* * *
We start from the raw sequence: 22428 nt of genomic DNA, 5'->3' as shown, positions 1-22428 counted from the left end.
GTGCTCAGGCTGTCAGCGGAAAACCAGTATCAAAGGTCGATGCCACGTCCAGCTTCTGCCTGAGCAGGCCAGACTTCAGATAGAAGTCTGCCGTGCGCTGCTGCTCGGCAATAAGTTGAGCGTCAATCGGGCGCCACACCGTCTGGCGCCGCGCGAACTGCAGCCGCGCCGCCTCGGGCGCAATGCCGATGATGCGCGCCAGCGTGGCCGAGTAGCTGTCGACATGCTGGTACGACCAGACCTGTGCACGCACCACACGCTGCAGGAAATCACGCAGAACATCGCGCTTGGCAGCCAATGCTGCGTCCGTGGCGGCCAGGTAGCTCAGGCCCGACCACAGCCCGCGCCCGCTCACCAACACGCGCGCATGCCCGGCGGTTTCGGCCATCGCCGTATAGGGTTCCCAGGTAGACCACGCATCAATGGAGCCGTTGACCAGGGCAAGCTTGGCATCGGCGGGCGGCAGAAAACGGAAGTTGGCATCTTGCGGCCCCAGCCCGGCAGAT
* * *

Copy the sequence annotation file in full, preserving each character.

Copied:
We start from the raw sequence: 22428 nt of genomic DNA, 5'->3' as shown, positions 1-22428 counted from the left end.
GTGCTCAGGCTGTCAGCGGAAAACCAGTATCAAAGGTCGATGCCACGTCCAGCTTCTGCCTGAGCAGGCCAGACTTCAGATAGAAGTCTGCCGTGCGCTGCTGCTCGGCAATAAGTTGAGCGTCAATCGGGCGCCACACCGTCTGGCGCCGCGCGAACTGCAGCCGCGCCGCCTCGGGCGCAATGCCGATGATGCGCGCCAGCGTGGCCGAGTAGCTGTCGACATGCTGGTACGACCAGACCTGTGCACGCACCACACGCTGCAGGAAATCACGCAGAACATCGCGCTTGGCAGCCAATGCTGCGTCCGTGGCGGCCAGGTAGCTCAGGCCCGACCACAGCCCGCGCCCGCTCACCAACACGCGCGCATGCCCGGCGGTTTCGGCCATCGCCGTATAGGGTTCCCAGGTAGACCACGCATCAATGGAGCCGTTGACCAGGGCAAGCTTGGCATCGGCGGGCGGCAGAAAACGGAAGTTGGCATCTTGCGGCCCCAGCCCGGCAGAT